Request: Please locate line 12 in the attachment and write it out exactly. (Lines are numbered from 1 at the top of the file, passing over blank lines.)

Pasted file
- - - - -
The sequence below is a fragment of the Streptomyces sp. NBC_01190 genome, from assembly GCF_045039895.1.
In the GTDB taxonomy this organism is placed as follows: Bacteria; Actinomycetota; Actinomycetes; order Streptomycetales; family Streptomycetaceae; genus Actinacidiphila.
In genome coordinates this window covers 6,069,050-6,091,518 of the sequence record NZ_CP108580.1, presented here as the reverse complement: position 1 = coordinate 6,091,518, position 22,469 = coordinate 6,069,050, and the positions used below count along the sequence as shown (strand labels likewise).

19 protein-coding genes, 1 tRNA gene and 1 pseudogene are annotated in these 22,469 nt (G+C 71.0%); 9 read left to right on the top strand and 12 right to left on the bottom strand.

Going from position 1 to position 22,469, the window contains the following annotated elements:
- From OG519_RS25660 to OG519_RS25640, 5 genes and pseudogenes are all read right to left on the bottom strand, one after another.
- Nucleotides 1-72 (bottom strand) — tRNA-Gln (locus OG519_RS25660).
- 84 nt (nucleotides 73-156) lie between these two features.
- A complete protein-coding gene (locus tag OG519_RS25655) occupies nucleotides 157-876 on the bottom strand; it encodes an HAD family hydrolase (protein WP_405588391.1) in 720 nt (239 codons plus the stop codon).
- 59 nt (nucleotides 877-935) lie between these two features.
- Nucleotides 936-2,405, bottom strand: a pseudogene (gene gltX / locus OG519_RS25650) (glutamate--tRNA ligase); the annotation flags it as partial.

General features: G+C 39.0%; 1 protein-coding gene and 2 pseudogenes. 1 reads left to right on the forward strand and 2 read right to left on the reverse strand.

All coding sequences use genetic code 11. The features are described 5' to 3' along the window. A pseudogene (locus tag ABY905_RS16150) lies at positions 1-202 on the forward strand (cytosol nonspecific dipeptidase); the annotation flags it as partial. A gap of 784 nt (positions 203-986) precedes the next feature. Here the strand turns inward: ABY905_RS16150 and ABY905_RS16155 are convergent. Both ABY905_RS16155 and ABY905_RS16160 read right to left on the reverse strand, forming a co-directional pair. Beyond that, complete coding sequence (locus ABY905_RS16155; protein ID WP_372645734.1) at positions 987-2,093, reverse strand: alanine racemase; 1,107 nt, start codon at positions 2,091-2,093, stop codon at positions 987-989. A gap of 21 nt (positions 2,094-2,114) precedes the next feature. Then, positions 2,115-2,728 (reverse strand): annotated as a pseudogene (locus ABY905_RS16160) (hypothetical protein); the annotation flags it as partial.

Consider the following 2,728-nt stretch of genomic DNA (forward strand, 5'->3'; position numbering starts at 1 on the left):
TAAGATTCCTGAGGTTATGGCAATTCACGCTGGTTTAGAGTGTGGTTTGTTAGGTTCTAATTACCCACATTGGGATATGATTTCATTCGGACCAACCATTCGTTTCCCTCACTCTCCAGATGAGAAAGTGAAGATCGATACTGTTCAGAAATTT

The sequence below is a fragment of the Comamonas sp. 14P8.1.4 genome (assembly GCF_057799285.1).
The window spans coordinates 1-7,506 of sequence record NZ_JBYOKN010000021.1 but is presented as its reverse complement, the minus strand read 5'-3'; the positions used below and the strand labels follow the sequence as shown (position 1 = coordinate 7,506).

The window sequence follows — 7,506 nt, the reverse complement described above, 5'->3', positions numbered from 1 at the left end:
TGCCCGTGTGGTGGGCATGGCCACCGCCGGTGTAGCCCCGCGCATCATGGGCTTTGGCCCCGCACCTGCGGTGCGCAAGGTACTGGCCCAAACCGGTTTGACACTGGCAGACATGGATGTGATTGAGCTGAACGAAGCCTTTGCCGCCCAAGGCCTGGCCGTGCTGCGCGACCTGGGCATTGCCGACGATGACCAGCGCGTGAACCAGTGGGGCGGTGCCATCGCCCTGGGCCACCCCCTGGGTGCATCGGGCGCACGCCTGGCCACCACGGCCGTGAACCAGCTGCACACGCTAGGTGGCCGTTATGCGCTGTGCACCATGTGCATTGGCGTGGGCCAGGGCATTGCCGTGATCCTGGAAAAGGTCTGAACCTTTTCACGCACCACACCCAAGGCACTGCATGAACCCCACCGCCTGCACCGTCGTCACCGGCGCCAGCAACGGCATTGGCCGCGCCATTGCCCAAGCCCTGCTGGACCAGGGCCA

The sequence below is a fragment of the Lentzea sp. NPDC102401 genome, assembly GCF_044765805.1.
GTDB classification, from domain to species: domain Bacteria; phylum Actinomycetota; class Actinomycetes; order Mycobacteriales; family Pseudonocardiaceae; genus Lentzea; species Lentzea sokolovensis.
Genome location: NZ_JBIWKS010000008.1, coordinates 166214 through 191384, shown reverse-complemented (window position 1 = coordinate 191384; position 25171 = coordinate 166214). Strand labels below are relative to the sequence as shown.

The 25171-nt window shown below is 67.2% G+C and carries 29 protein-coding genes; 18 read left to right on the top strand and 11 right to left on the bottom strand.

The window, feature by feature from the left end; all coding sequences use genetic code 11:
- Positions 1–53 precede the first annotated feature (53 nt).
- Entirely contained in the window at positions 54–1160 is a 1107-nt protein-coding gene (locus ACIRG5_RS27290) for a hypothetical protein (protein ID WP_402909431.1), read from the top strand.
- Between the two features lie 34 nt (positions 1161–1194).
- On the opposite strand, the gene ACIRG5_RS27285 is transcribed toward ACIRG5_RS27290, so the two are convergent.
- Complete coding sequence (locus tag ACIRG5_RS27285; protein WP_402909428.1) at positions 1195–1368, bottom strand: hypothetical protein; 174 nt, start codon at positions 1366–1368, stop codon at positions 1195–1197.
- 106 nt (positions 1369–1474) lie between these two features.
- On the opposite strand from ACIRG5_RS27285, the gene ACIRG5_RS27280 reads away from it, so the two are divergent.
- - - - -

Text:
General features: G+C 39.0%; 1 protein-coding gene and 2 pseudogenes. 1 reads left to right on the forward strand and 2 read right to left on the reverse strand.